Before long I was loading Jeff into the van. I chucked my purse and the emergency backpack into the passenger seat, then I climbed to the back and sat next to Jeff in the cramped quarters. I hit the blood pressure monitor button again. I was scared of what it would read. My mouth was dry.

Jeff said he was starting to feel a little better.

His blood pressure was down to 150/100 again. Still too high, but better than the last reading.

"Do you want the nitro paste?" I asked. I'd already gotten it out of the backpack and was ready to apply it.

He looked at me and said, "Let's just go. I can manage. I'll be fine."

Once we finally got to the freeway, I was relieved it was relatively open. I drove 75-80 mph the whole way home.

My eyes kept darting to the rear-view mirror to check Jeff.

"Are you ok?"

"I'm good," came his answers. Now it was his turn to keep me calm so I could get us home safely.

I backed into the driveway and got Jeff out as quickly as I could. I left everything else in the van. We made our way to the bedroom. I took his blood pressure again.

I don't remember what it was, but I remember it was close enough to normal for us both to let out a huge sigh.

I laid back in exhaustion on the ottoman while Jeff reclined in his chair.

My god, it felt like we'd just been through the wringer.

What caused this wild blood pressure fluctuation, you ask? It probably started with the medication Jeff took to raise his BP before we left for the doctor. It's just that it doesn't usually raise it that high. Or maybe it was because he was feeling bloated from eating Pop Tarts the night before (sounds silly, but something like that could definitely contribute to this). I also am realizing we should probably re-think our eating habits at this point.

Either way, before Jeff's injury, I always thought blood pressure issues were something people with heart problems dealt with. But it turns out that people with spinal cord injuries deal with them as well.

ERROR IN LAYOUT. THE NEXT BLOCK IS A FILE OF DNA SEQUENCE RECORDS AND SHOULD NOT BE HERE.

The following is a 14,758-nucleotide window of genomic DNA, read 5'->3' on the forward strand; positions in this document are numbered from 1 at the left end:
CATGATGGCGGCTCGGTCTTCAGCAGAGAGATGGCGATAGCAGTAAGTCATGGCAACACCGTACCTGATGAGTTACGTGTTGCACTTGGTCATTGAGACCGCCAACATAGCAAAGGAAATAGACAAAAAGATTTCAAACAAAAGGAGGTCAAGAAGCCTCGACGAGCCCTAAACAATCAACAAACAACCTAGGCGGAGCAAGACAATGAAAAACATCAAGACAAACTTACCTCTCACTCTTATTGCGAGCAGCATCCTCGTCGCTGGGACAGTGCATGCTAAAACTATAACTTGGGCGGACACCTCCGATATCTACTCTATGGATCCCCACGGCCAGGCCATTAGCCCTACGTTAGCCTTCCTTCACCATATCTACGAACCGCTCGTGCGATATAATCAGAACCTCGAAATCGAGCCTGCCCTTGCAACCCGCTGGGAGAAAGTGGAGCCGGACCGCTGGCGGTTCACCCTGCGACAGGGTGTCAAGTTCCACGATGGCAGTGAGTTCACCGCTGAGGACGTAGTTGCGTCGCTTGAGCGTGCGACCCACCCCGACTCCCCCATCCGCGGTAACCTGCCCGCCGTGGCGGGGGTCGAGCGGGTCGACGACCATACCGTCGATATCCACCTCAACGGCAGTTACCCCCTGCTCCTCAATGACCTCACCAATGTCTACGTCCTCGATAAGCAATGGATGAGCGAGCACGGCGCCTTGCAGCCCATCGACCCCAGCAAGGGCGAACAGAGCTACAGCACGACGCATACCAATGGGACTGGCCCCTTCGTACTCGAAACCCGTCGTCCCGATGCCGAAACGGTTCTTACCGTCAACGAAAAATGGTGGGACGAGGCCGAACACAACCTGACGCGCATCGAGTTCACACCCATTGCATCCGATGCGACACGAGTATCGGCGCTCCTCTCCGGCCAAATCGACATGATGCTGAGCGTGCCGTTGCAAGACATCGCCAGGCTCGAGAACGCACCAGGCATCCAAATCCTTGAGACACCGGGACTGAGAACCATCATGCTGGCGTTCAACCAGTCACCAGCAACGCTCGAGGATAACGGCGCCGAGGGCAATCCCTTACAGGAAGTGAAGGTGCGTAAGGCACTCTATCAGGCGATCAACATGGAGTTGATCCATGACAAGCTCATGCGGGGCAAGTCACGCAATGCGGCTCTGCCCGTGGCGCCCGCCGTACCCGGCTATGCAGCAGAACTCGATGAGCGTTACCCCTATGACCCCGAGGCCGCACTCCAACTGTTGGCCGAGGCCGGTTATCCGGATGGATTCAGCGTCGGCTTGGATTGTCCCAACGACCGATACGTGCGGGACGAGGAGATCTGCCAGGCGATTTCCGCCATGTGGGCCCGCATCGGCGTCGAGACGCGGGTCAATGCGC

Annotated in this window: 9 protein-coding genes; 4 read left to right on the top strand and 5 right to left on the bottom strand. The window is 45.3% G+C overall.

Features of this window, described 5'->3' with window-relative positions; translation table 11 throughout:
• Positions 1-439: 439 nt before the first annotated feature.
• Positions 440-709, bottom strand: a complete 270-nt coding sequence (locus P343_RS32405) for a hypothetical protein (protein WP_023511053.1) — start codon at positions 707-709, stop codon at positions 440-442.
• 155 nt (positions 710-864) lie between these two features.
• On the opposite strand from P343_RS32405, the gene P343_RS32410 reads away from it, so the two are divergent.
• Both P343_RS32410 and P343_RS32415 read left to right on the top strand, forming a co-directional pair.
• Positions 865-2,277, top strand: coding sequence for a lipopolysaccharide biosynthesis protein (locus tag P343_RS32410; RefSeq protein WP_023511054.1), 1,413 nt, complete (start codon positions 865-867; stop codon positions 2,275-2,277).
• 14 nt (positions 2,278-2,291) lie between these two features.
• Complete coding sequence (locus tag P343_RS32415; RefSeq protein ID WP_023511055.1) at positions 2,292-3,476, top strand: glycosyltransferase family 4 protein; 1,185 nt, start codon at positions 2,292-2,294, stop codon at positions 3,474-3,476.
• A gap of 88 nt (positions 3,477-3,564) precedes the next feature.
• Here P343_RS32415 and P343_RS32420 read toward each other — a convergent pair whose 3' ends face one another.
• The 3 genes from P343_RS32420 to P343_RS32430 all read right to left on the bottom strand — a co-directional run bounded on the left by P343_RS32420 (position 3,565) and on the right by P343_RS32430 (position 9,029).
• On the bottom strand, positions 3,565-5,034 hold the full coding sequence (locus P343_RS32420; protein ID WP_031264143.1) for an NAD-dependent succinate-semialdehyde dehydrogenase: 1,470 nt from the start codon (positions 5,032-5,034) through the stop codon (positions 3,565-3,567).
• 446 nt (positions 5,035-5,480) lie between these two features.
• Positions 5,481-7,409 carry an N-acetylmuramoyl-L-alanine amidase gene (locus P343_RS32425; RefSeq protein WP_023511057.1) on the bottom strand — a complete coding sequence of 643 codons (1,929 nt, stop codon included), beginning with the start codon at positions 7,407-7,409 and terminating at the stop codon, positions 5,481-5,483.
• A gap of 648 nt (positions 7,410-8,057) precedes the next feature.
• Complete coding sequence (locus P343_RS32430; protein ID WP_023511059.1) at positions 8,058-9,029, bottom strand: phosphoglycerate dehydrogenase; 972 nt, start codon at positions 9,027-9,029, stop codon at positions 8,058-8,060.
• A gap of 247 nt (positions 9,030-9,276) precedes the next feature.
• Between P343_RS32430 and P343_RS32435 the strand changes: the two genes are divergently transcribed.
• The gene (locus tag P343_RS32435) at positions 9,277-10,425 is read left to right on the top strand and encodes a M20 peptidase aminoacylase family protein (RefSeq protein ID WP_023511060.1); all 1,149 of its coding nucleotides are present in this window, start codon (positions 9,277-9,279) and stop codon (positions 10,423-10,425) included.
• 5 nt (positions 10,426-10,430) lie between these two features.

Just another day in our never-a-dull-moment life.

Here's the latest blood pressure reading I took:

 Ahhhh, that's more like it.

And here's the face of a worried, worn out wife.

Who's also a little bummed that she missed out on Chick-Fil-A today.

Here's to a non-eventful weekend!!

Thursday, March 30, 2017

That's Why My Wife is Here!: Why Family Caregivers Matter

Jeff recently had surgery, and we spent a couple days at a local hospital during his initial healing phase. Overall we had a very positive experience. The staff was great, and everything went as smoothly as it could go for a high-level quadriplegic on a vent.

I always stay with Jeff when he's an inpatient. His hospital stays are never a time for me to "get away" or to "let someone else take care of him." I have my own cot that I bring and set up next to his bed. Of course I always ask politely if I can stay with him. But I never take No for an answer.

I want to share an incident to highlight why I stay with Jeff whenever he is in the hospital. It happened while he was being transferred from the transport gurney to his hospital bed in the room he stayed in.